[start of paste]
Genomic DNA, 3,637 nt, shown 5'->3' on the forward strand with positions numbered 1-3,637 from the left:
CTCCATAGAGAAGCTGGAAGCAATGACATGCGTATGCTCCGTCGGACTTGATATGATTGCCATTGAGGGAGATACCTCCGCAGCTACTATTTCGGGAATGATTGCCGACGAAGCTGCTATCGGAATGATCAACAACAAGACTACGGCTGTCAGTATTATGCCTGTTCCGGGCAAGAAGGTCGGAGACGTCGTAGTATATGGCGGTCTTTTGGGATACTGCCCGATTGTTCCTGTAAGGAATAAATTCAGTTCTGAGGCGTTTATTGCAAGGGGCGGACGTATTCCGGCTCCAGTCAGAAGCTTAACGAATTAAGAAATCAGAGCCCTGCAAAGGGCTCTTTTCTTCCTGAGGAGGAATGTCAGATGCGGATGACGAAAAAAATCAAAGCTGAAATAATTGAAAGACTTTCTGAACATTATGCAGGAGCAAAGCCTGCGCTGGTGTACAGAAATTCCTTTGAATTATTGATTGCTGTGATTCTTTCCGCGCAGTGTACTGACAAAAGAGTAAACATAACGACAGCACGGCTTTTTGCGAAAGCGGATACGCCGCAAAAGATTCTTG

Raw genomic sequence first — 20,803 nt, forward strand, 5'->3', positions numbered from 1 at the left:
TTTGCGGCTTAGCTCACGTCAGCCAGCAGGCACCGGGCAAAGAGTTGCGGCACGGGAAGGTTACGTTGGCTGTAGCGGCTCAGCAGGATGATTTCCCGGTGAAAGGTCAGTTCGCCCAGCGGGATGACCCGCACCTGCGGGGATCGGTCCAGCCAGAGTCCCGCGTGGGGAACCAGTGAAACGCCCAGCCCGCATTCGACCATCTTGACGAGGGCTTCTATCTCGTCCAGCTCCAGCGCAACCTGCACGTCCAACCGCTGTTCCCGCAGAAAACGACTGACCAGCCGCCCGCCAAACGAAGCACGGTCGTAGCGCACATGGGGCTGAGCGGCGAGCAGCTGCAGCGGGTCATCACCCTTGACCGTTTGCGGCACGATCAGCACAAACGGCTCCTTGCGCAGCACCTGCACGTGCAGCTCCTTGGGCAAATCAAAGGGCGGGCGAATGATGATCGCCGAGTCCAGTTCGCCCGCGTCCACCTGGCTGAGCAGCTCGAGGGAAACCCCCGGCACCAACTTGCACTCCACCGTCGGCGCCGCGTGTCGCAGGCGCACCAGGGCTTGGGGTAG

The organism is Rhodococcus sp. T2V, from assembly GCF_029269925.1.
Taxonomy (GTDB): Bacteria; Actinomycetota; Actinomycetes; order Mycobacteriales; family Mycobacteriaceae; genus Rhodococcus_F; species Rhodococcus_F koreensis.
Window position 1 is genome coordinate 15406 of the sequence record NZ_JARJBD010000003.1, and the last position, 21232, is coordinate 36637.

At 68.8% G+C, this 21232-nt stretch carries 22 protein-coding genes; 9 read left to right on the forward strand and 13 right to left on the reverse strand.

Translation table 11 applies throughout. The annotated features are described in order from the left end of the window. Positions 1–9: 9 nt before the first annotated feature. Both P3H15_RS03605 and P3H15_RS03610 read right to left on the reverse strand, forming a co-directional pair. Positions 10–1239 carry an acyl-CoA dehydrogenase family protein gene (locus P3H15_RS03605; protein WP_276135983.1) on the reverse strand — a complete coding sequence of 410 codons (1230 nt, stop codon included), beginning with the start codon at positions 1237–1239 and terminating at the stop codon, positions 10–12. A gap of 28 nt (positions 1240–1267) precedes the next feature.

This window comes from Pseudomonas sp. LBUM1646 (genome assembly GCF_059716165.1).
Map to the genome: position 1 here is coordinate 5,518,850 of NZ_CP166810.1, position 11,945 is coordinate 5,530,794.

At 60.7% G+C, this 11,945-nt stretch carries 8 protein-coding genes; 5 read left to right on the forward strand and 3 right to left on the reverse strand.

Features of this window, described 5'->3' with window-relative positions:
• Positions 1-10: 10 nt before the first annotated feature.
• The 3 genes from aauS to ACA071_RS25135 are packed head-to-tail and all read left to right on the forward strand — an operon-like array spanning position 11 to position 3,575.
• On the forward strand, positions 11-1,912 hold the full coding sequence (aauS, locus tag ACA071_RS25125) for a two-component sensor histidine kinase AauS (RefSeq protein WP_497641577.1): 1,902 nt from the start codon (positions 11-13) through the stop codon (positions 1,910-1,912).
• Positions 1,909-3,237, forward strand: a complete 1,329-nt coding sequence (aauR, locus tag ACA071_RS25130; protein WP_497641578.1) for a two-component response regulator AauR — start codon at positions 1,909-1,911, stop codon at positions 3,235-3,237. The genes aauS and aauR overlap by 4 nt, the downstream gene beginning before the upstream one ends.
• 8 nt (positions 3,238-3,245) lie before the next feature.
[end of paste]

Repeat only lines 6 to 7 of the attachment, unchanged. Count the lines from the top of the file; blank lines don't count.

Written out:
Taxonomy (GTDB): Bacteria; Actinomycetota; Actinomycetes; order Mycobacteriales; family Mycobacteriaceae; genus Rhodococcus_F; species Rhodococcus_F koreensis.
Window position 1 is genome coordinate 15406 of the sequence record NZ_JARJBD010000003.1, and the last position, 21232, is coordinate 36637.